Delivering an inclusive green recovery for UK industry
Prof Peter Taylor, University of Leeds
The UK Government aims dramatically to reduce the carbon emissions from industrial activities, while maximising advantages for UK industry from the global shift to clean growth. Yet the last 18 months have seen a substantial economic down-turn and decreased ability of companies to invest as the COVID-19 pandemic has led to a fall in production output, exports, and turnover growth across many industries.
Recognising the twin challenges of decarbonisation and economic recovery, the Government has committed to a “Green Industrial Revolution”, the centre-piece of which is delivering four low-carbon clusters by 2030. To achieve this, £1 billion of funding has been made available over the period to 2025 to facilitate the deployment of Carbon Capture, Use and Storage (CCUS) in two industrial clusters by the mid-2020s, and a further two clusters by 2030, which together should capture 10 MtCO2 per year by the end of the decade. The Government also pledged a Net Zero Hydrogen Fund to support low-carbon hydrogen production, providing £240 million of capital co-investment out to 2024/25, with the aim of developing 5GW of low-carbon hydrogen production capacity by 2030, delivering 42TWh of hydrogen per year.
According to the Committee on Climate Change, under a net-zero pathway, industrial emissions will need to reduce from their current level of 105 MtCO2 to around 10 MtCO2 by 2050. However, as highlighted by the Industrial Decarbonisation Strategy, almost half of the UK’s manufacturing emissions come from “dispersed sites” that lie outside the major industrial clusters. The Strategy also illustrates that the deep decarbonisation options available to these dispersed sites will be highly dependent on the extent to which hydrogen and CCUS infrastructures expand beyond the clusters.
It is therefore clear that industrial decarbonisation policy in the UK will need to be significantly expanded and strengthened over the coming years if emissions are to put on a pathway consistent with net-zero by 2050. As the CCC urged in their Sixth Carbon Budget report “Government must move from the current piecemeal approach to a comprehensive transition support framework”. Furthermore, this needs to be done in a way that does not drive UK industry overseas and opens up new opportunities for UK businesses to sell materials and products based on low-carbon production processes.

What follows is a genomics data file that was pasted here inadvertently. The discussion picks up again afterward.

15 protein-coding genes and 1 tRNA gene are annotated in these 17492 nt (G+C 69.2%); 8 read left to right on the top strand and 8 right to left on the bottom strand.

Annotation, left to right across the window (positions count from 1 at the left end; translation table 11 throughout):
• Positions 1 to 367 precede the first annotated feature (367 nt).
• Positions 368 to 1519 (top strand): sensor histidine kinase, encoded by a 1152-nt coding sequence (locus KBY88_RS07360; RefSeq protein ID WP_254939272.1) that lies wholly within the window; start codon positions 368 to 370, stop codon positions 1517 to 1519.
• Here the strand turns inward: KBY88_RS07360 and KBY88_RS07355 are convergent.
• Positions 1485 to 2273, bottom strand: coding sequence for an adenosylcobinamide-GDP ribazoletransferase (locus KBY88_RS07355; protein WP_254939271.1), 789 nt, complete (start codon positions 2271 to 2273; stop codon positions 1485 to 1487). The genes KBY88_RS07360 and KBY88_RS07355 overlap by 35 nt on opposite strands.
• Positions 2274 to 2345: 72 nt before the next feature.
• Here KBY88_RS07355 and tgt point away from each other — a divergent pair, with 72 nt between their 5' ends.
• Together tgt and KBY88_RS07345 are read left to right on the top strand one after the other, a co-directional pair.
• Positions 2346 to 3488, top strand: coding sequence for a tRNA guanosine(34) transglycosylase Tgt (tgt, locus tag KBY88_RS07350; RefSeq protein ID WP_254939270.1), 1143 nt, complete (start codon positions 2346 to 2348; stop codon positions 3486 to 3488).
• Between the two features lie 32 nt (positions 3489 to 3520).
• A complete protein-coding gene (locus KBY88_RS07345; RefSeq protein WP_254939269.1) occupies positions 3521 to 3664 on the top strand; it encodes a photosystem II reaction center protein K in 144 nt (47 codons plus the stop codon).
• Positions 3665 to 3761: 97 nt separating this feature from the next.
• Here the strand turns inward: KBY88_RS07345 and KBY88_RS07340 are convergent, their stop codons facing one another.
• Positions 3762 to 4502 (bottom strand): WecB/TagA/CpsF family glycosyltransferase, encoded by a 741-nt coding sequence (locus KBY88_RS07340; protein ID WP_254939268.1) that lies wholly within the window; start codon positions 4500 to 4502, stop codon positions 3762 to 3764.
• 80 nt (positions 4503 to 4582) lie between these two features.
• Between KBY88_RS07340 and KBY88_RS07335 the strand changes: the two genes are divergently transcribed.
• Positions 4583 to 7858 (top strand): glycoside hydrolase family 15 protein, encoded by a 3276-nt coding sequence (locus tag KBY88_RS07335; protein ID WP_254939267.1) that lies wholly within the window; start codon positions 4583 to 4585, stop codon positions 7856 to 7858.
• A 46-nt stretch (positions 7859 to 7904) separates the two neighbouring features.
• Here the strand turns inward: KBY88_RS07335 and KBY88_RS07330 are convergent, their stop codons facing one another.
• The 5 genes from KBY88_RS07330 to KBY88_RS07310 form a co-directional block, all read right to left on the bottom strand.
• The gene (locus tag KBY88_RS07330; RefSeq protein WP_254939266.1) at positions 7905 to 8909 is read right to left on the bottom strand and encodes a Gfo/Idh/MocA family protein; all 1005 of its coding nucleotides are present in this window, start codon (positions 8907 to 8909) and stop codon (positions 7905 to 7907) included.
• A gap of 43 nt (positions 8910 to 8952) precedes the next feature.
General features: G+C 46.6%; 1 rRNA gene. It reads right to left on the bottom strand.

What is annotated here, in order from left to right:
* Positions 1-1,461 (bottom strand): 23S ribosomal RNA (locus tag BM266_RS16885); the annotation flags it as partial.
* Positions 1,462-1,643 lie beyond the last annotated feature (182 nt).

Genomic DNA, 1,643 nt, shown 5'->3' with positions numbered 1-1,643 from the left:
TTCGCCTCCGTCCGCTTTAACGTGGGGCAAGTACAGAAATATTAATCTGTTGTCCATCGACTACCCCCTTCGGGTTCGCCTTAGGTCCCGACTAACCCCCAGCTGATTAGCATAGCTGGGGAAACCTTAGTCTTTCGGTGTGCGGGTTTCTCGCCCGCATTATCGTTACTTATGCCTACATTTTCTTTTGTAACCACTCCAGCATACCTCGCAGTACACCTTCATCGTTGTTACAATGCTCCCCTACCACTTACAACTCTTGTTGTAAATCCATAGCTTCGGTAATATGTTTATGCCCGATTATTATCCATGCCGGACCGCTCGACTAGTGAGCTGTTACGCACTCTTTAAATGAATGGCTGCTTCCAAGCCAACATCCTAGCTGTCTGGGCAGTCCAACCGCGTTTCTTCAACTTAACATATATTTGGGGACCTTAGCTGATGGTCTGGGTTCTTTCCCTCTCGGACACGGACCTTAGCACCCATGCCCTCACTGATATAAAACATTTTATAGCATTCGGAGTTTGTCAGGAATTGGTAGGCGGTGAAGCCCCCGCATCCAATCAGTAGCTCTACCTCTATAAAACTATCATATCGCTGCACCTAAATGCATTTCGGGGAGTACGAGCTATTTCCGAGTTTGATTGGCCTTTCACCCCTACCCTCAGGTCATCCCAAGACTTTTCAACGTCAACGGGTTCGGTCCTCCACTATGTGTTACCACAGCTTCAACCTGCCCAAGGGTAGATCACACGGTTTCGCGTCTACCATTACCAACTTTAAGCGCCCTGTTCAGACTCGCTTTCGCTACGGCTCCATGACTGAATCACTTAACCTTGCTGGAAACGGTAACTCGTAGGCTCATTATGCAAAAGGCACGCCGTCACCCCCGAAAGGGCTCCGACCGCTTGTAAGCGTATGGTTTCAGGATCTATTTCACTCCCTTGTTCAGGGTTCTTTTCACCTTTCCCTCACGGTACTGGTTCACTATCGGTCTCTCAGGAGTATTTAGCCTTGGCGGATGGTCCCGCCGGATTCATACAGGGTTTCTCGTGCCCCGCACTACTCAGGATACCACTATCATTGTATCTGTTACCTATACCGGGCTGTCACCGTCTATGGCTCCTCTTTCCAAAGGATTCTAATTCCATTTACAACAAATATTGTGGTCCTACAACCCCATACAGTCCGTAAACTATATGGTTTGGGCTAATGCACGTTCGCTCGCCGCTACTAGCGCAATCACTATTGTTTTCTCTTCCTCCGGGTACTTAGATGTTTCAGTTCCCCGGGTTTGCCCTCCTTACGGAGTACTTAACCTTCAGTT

This dialogue session will critically discuss the UK’s current approach to industrial decarbonisation and what more needs to be done to deliver an inclusive green recovery. Topics to be covered include:
- Is the government right to focus initially on supporting hydrogen and CCUS to decarbonise the energy intensive industrial clusters?
- What other technologies and policies will be needed to decarbonise energy-intensive industry?
- How can industry outside the industrial clusters decarbonise and what additional support is needed?
- What role is there for policies to support markets for low-carbon goods and services and to promote resource efficiency?
- What will be the impact on industrial competitiveness of making the necessary emissions reductions?
- What will be the economic and social implications for the heavily industrialised regions of the UK?
- What more is needed to deliver a truly inclusive green recovery for industry?
Panellist will be drawn from a range of backgrounds and career stages including from academia, government, industry and the third-sector.